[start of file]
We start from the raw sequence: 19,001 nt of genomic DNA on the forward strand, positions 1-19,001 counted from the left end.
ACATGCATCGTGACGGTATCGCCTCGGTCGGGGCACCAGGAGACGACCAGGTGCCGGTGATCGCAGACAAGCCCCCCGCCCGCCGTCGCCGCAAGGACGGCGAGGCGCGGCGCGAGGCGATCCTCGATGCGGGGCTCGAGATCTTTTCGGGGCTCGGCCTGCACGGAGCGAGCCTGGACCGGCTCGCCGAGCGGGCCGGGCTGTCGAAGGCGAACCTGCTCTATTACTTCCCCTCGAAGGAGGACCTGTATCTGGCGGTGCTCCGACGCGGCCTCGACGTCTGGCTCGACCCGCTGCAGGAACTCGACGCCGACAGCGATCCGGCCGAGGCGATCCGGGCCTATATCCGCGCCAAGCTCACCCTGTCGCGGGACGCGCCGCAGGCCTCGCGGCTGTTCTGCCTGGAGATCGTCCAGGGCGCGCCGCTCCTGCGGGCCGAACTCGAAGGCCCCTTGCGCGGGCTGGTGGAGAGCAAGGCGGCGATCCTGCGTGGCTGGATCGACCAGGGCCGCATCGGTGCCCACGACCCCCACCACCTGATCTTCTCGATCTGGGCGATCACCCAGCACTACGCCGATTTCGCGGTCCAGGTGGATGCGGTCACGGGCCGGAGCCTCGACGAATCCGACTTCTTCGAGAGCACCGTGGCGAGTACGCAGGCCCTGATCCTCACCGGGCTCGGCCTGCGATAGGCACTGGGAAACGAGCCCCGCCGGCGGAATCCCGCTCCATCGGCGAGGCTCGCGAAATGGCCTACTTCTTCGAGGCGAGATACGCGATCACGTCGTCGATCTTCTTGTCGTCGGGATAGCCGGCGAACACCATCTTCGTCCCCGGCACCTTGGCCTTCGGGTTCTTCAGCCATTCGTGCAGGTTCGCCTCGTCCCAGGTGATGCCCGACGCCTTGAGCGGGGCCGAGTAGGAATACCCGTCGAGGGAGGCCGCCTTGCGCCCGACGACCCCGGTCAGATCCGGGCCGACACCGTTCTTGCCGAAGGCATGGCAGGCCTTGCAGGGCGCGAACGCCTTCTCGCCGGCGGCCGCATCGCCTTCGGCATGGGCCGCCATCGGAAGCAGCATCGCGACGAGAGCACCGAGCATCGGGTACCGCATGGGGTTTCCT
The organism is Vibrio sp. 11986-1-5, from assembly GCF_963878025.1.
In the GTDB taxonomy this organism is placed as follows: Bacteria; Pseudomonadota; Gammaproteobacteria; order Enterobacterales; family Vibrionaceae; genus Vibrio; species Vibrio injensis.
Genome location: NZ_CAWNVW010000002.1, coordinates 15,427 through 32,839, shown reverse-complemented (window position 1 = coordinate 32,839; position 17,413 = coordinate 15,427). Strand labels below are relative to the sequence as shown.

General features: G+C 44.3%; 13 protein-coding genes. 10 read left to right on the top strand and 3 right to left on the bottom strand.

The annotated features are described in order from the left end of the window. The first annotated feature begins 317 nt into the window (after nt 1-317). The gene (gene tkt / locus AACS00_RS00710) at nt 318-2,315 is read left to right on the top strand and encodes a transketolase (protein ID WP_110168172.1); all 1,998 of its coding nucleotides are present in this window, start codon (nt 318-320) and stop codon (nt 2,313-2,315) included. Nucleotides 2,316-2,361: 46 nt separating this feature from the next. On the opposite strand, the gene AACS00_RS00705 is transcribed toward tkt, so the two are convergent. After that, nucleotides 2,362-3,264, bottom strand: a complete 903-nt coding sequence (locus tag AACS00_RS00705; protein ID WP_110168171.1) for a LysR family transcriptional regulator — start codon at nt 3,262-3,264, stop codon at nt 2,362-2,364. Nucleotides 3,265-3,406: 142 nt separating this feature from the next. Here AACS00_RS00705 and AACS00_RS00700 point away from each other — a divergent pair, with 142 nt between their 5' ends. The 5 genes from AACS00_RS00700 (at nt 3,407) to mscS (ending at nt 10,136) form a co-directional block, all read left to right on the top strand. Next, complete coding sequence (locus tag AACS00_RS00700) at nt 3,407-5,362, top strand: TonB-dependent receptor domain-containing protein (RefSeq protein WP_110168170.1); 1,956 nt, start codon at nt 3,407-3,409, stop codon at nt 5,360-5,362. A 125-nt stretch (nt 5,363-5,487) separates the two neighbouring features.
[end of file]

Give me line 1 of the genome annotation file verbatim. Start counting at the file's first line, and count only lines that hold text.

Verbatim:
We start from the raw sequence: 19,001 nt of genomic DNA on the forward strand, positions 1-19,001 counted from the left end.